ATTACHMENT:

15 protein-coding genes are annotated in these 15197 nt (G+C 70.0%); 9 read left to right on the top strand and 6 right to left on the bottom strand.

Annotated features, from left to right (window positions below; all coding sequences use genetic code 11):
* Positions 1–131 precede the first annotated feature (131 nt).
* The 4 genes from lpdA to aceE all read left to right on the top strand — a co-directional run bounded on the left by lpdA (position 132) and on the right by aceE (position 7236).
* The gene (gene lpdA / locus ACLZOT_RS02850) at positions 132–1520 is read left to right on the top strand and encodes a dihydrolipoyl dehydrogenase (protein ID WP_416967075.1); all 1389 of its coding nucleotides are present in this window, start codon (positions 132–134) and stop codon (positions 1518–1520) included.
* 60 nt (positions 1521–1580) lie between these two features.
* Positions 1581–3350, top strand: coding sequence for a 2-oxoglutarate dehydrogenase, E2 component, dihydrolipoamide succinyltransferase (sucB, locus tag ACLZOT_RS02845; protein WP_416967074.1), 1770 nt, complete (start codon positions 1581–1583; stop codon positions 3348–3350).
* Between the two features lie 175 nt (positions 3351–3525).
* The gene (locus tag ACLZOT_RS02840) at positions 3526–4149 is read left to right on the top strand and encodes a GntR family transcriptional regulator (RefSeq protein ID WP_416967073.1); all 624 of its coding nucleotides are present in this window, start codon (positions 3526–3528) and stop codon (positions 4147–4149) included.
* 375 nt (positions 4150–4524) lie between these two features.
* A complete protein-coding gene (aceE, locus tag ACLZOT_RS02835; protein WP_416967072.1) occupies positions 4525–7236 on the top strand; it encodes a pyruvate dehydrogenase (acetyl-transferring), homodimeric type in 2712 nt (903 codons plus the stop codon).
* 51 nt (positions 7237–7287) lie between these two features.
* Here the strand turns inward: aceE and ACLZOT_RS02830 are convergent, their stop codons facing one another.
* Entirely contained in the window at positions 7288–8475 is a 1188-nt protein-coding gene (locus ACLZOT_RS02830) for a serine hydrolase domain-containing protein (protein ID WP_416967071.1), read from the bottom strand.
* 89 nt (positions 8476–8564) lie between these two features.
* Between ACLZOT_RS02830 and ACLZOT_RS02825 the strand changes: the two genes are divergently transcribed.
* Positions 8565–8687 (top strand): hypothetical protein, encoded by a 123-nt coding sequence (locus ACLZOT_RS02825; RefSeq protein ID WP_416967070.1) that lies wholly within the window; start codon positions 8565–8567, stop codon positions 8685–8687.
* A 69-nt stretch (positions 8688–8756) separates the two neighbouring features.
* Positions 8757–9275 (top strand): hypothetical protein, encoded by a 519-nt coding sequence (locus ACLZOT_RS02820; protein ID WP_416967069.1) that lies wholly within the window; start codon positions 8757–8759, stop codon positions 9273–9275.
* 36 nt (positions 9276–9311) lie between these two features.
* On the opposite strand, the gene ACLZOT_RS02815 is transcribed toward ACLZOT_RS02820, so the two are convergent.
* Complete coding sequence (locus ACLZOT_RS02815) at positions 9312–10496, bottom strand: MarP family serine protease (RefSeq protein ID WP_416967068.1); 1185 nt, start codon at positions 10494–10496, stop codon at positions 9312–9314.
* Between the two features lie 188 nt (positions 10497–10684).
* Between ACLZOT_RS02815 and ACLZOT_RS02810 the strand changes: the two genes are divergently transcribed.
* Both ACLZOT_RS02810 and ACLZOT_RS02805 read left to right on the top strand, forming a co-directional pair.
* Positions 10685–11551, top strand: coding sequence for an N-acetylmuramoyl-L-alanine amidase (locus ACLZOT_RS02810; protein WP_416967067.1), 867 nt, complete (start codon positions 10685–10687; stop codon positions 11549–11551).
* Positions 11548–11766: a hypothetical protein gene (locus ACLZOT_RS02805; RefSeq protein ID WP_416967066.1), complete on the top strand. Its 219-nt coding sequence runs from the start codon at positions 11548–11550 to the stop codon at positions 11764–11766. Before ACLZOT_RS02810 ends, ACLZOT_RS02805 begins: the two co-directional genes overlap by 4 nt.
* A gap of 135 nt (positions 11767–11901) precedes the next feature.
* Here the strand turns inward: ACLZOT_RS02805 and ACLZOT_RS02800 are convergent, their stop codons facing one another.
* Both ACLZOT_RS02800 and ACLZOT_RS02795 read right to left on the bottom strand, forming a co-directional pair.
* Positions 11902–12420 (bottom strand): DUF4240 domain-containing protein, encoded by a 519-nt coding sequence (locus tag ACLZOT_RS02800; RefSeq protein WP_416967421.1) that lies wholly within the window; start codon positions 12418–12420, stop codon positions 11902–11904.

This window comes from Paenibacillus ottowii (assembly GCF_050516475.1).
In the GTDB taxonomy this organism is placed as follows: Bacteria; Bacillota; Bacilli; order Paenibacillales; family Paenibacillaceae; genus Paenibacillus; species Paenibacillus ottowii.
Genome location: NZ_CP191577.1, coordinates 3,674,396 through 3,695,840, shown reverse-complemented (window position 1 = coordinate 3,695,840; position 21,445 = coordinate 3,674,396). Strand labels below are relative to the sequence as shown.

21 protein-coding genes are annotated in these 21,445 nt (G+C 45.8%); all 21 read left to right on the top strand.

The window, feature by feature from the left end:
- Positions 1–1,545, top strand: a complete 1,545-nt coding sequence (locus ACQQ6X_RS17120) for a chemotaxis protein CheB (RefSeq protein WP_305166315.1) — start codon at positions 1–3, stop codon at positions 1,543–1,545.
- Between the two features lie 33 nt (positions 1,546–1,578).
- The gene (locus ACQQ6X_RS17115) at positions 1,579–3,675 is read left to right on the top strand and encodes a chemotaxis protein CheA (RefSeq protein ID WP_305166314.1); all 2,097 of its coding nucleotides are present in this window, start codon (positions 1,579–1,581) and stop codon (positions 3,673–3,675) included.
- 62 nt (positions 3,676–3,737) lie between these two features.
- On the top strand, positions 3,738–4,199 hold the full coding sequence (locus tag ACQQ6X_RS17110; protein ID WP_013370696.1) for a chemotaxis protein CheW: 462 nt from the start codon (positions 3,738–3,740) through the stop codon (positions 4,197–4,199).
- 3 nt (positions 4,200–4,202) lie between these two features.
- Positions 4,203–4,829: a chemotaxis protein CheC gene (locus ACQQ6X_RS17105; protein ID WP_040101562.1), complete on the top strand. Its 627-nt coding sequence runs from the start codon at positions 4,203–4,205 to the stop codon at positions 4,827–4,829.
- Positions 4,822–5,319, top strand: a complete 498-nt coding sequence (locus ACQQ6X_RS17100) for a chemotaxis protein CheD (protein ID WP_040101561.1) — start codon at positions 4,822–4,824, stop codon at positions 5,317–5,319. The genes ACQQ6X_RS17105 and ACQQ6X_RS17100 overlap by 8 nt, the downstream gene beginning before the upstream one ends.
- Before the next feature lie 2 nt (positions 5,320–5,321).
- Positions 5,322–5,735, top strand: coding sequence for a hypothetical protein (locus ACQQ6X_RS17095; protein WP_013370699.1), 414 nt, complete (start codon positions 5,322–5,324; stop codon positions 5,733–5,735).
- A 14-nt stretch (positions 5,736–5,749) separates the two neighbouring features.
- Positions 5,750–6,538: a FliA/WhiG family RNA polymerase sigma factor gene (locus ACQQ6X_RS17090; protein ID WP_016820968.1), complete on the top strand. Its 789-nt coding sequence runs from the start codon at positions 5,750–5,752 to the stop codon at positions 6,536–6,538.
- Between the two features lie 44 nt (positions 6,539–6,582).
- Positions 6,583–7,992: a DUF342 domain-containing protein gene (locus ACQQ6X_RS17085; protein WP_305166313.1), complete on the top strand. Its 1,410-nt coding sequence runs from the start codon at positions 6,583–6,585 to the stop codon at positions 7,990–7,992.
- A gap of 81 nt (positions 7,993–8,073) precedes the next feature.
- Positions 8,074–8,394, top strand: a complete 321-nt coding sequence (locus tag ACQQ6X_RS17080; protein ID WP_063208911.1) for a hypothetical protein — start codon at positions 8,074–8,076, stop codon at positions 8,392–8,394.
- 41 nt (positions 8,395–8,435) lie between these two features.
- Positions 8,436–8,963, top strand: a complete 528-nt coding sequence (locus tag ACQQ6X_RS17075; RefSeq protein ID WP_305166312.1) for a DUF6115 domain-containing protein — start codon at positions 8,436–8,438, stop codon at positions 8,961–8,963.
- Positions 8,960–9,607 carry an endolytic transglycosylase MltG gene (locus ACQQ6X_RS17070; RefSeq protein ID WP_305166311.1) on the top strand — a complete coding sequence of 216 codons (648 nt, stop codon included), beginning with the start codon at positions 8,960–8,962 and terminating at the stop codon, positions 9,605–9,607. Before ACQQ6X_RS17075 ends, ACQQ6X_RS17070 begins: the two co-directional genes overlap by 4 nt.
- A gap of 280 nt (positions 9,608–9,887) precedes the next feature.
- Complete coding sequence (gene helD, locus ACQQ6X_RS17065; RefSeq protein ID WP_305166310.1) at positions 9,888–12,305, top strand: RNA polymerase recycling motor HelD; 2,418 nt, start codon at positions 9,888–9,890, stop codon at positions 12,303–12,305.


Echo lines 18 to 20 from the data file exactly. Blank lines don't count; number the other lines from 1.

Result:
* A 69-nt stretch (positions 8688–8756) separates the two neighbouring features.
* Positions 8757–9275 (top strand): hypothetical protein, encoded by a 519-nt coding sequence (locus ACLZOT_RS02820; protein ID WP_416967069.1) that lies wholly within the window; start codon positions 8757–8759, stop codon positions 9273–9275.
* 36 nt (positions 9276–9311) lie between these two features.